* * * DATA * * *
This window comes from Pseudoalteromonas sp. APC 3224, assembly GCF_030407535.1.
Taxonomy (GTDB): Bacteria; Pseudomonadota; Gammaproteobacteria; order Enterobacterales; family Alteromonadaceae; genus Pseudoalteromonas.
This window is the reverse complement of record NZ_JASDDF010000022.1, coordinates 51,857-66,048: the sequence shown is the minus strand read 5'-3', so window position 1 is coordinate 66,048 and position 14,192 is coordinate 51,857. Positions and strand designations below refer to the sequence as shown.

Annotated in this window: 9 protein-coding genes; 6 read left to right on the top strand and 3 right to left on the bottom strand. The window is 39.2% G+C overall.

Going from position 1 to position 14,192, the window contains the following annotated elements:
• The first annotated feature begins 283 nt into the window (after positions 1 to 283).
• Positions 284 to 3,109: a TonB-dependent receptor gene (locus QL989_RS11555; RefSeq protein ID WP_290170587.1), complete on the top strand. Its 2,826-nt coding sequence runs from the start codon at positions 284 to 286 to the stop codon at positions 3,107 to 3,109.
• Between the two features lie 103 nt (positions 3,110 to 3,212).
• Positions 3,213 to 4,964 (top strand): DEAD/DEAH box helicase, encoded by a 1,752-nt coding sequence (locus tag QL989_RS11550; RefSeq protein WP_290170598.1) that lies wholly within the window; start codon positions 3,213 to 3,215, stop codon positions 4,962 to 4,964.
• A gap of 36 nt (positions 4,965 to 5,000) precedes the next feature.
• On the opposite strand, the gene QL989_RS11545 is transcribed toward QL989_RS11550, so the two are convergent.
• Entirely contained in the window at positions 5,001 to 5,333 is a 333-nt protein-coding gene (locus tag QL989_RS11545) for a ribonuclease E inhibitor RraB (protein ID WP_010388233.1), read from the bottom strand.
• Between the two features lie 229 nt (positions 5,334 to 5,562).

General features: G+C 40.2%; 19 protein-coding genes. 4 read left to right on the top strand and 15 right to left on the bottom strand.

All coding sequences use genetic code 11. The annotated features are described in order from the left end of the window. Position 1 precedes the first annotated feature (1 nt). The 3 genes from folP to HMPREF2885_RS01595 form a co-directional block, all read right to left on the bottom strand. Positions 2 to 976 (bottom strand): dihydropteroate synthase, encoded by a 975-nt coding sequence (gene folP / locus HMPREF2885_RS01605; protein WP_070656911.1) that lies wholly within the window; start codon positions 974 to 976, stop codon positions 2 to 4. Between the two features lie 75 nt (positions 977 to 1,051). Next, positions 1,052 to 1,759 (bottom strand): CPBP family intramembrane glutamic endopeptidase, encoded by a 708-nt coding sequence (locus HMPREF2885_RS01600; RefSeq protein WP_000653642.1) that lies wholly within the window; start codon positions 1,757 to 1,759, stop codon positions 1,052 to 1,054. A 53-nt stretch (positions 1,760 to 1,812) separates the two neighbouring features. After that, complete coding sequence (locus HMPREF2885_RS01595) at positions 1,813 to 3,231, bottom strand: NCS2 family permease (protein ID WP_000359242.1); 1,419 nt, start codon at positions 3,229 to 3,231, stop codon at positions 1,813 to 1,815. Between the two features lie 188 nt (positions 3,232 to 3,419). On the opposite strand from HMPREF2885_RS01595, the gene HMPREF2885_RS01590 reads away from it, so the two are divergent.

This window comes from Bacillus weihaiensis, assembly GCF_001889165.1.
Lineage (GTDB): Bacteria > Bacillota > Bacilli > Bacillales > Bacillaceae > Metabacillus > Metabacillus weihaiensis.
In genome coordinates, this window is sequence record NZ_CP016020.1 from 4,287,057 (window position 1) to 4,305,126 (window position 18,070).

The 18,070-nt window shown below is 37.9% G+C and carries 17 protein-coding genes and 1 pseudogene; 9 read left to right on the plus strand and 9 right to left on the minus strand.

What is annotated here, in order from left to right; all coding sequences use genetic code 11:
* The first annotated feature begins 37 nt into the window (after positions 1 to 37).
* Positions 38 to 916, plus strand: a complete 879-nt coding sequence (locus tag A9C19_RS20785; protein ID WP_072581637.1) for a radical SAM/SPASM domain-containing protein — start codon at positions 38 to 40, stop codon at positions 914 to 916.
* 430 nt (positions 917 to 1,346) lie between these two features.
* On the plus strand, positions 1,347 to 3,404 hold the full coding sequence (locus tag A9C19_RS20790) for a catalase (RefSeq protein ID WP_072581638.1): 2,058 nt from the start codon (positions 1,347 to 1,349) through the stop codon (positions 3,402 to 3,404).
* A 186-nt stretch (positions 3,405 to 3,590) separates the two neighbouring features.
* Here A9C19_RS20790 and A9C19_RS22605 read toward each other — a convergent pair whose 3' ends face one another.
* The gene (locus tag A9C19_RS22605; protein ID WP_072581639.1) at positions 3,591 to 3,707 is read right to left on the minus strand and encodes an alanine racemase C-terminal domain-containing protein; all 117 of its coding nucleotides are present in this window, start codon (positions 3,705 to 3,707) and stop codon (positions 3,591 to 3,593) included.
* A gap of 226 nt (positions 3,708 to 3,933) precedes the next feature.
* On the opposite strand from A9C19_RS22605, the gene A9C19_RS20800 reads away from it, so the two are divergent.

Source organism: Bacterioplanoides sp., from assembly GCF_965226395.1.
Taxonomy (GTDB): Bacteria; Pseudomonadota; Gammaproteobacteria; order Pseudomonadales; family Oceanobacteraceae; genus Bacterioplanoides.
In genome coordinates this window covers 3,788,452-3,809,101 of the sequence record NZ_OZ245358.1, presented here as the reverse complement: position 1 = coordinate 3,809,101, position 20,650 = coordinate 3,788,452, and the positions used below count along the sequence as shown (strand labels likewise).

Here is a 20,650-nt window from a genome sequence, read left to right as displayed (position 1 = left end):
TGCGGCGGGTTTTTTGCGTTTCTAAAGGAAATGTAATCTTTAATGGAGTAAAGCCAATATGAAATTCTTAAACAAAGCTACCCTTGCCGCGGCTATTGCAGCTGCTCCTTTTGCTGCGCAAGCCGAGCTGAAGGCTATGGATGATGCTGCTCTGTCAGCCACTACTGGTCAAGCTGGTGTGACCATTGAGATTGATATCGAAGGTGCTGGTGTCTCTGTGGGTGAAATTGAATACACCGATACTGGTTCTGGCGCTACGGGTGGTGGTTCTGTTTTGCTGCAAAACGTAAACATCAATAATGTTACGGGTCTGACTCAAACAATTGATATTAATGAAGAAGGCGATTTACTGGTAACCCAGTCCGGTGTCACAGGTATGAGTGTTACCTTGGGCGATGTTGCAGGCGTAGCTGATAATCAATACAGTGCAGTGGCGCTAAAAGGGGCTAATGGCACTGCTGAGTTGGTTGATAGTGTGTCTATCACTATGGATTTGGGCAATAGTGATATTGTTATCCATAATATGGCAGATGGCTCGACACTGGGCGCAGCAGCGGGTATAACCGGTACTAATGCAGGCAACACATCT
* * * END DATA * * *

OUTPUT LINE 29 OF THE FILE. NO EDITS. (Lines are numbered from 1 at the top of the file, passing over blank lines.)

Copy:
* On the opposite strand from A9C19_RS22605, the gene A9C19_RS20800 reads away from it, so the two are divergent.